In April 1968 the Settlement Agreement was approved by unanimous vote of the Halliwell and Sedren boards (no longer under Continental control). On May 13, 1968, the Agreement was unanimously approved by those shareholders present in person or by proxy at a special meeting called for the purpose which was combined with the general shareholders' meeting on the same date.


Thereafter the parties performed their obligations under the 1968 agreements. As a result of Continental's guarantee, Halliwell obtained a $300,000 bank loan; Halliwell and Sedren also continued, until July 1, 1971, making payments to Continental under the Settlement Agreement.

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In the meantime, on April 10, 1970, plaintiffs commenced the present action. After extensive discovery proceedings, defendants, having pleaded the Settlement Agreement as an affirmative defense, moved for summary judgment, to which plaintiffs responded with the claim that the settlement was the product of duress. In denying the motion, as well as plaintiffs' cross-motion for summary judgment, Judge Owen of the district court found that the assertion of duress raised an issue of fact. In September 1975, Judge Bonsal,1 with the parties' consent, held a separate trial of the issues raised by the defense of settlement, recognizing that if that defense should be upheld, trial of the other issues would become unnecessary.


Both at the trial before Judge Bonsal and here plaintiffs have conceded that if the Settlement Agreement is valid, their action against Continental must be dismissed. They contend, however, that the agreement is invalid because it was the product of duress; by the time the agreement was reached in 1968, they have argued, Halliwell and Sedren had already been placed in an economic strait jacket as the result of the defendants' earlier abuse of control and breach of fiduciary duties. Judge Bonsal, after hearing the testimony of Robert Bell, Halliwell's Secretary-Treasurer from 1965 to 1967, and studying extensive documentary evidence and depositions, found that plaintiffs had failed to sustain their heavy burden of proving such duress and that by continuing to accept the benefits of the Settlement Agreement and by failing promptly to repudiate it, they had waived their right to set it aside on account of duress.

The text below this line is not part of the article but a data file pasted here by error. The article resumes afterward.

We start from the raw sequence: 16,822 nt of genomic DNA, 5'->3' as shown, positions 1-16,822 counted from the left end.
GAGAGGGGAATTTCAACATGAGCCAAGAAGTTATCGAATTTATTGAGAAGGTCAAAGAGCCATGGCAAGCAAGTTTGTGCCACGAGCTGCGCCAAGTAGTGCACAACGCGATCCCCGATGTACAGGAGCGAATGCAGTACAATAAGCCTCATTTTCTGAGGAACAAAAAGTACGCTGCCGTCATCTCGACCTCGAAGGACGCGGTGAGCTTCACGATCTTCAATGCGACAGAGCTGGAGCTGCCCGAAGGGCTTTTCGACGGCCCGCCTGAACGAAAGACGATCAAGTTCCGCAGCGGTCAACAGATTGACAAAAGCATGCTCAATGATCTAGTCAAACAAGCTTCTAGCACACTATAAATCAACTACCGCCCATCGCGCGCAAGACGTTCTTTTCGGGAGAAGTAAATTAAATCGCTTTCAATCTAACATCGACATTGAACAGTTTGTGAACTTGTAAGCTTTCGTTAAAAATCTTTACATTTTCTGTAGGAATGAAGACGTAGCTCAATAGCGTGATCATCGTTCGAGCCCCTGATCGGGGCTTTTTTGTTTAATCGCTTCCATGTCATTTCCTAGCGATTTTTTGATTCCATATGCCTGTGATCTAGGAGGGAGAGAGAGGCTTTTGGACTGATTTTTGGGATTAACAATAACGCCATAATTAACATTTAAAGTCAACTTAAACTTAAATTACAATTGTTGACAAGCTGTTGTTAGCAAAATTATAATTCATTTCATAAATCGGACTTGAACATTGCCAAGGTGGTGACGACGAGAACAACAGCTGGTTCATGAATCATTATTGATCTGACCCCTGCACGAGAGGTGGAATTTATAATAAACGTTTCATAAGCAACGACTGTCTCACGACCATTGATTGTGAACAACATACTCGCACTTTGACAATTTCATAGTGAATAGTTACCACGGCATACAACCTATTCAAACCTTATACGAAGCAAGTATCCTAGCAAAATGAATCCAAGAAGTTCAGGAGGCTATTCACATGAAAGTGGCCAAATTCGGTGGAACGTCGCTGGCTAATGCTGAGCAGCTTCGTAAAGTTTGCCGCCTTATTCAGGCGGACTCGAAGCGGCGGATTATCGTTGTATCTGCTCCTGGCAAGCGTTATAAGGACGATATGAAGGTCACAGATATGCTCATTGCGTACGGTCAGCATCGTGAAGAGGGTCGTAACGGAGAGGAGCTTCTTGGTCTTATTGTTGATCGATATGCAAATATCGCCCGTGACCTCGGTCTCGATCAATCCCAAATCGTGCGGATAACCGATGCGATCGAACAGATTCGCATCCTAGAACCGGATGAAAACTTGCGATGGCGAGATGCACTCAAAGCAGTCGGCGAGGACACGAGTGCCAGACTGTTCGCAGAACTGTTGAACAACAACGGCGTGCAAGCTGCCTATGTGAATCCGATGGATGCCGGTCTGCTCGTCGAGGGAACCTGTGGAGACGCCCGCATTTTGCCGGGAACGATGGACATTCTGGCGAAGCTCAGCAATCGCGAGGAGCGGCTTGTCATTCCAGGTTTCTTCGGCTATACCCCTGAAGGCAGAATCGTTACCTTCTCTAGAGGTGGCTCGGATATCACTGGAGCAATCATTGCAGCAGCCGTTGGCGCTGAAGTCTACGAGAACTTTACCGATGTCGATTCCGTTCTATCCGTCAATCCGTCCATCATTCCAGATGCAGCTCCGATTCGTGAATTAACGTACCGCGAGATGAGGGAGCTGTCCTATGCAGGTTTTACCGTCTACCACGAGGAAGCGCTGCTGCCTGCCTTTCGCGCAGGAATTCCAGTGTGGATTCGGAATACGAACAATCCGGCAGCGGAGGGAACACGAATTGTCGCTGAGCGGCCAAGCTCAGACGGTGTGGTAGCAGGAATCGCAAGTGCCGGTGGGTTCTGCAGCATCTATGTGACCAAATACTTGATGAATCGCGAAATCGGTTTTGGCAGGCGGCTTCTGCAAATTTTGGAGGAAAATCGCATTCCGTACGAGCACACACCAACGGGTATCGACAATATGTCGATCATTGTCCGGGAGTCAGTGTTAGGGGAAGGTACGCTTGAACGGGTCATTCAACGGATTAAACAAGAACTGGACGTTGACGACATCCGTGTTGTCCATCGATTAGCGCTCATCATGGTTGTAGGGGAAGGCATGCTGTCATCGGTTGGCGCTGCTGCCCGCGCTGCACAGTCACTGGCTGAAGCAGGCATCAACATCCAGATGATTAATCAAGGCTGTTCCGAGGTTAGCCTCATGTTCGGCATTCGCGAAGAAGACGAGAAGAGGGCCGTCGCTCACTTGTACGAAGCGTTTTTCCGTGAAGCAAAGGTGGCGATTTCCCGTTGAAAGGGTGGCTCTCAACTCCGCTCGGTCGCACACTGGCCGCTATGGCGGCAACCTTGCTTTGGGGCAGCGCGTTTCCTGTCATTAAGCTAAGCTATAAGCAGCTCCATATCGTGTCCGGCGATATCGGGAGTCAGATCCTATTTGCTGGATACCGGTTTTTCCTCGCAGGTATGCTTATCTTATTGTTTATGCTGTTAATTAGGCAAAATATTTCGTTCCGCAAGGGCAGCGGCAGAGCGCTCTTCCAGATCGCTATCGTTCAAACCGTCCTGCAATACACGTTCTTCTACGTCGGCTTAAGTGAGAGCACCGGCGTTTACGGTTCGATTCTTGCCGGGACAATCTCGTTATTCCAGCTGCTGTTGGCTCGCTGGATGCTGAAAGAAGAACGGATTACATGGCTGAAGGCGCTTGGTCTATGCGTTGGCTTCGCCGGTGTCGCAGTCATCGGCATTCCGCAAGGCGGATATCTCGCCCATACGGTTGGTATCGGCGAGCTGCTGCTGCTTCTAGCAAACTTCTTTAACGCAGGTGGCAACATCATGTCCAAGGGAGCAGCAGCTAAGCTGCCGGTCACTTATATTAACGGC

As we have recently observed, under New York law2 a party seeking to avoid his contractual obligations on grounds of economic duress shoulders a heavy burden. First National Bank of Cincinnati v. Pepper, 454 F.2d 626, 633-34 (2d Cir. 1972). He must show that "one party to a transaction has been so improperly imposed upon by the other that a court should intervene." Hellenic Lines, Ltd. v. Louis Dreyfus Corp., 372 F.2d 753, 758 (2d Cir. 1967). The burden necessarily increases proportionately with the delay in initiating suit or otherwise repudiating the contract in question, since it is well established under New York law that a party asserting duress must do so promptly. Scientific Holding Co. v. Plessey Inc., 510 F.2d 15, 23 (2d Cir. 1974).


Faced with this burden, appellants nonetheless argue that Judge Bonsal should have found that in 1968 Halliwell and Sedren were in such dire economic straits as a result of the defendants' conduct during 1968-69 that they had no viable choice but to enter into the Settlement Agreement with the malefactors. Appellants urge that the agreement and releases represented the only means of preventing Continental from foreclosing on the Sedren mine and driving Halliwell into bankruptcy. Therefore, they claim the concessions should be voidable notwithstanding the independence of the Halliwell board which negotiated the agreement and the approval of the agreement by Halliwell's stockholders. The record, however, reveals that defendants did nothing amounting to duress in 1968, and yields only conflicting evidence on the issue of whether the defendants' prior conduct amounted to duress, which became operative in 1968. On this issue Judge Bonsal concluded:


"While there is some evidence of control by Continental over Halliwell during the period up to 1967 . . . the allegations of duress seem to be primarily the result of hindsight. During the period, it is equally reasonable to find that Continental was providing financial and other concessions and trying to keep Sedren afloat so that it could be a reliable source of copper ore for Continental."


Thus appellants failed to sustain their burden. On this record we cannot label Judge Bonsal's findings "clearly erroneous," United States v. United States Gypsum Co., 333 U.S. 364, 395, 68 S.Ct. 525, 92 L.Ed. 746 (1948).


Appellants must also challenge Judge Bonsal's further finding that their claim of duress was in any event waived by their subsequent acceptance of benefits under the Settlement Agreement, indicating an intent to affirm rather than to avoid the obligation, see Scientific Holding Co. v. Plessey, supra, and by their two-year period of acquiescence. Appellants, however, failed to show that any necessary financial help during that period could not have been obtained from some alternative source. See Austin Instrument Inc. v. Loral Corp., 29 N.Y.2d 124, 324 N.Y.S.2d 22, 272 N.E.2d 533 (1971). In fact, Halliwell was able to obtain $1,500,000 in additional financing through a stock offering in 1969 and to continue to meet its payments under the Settlement Agreement until 1971.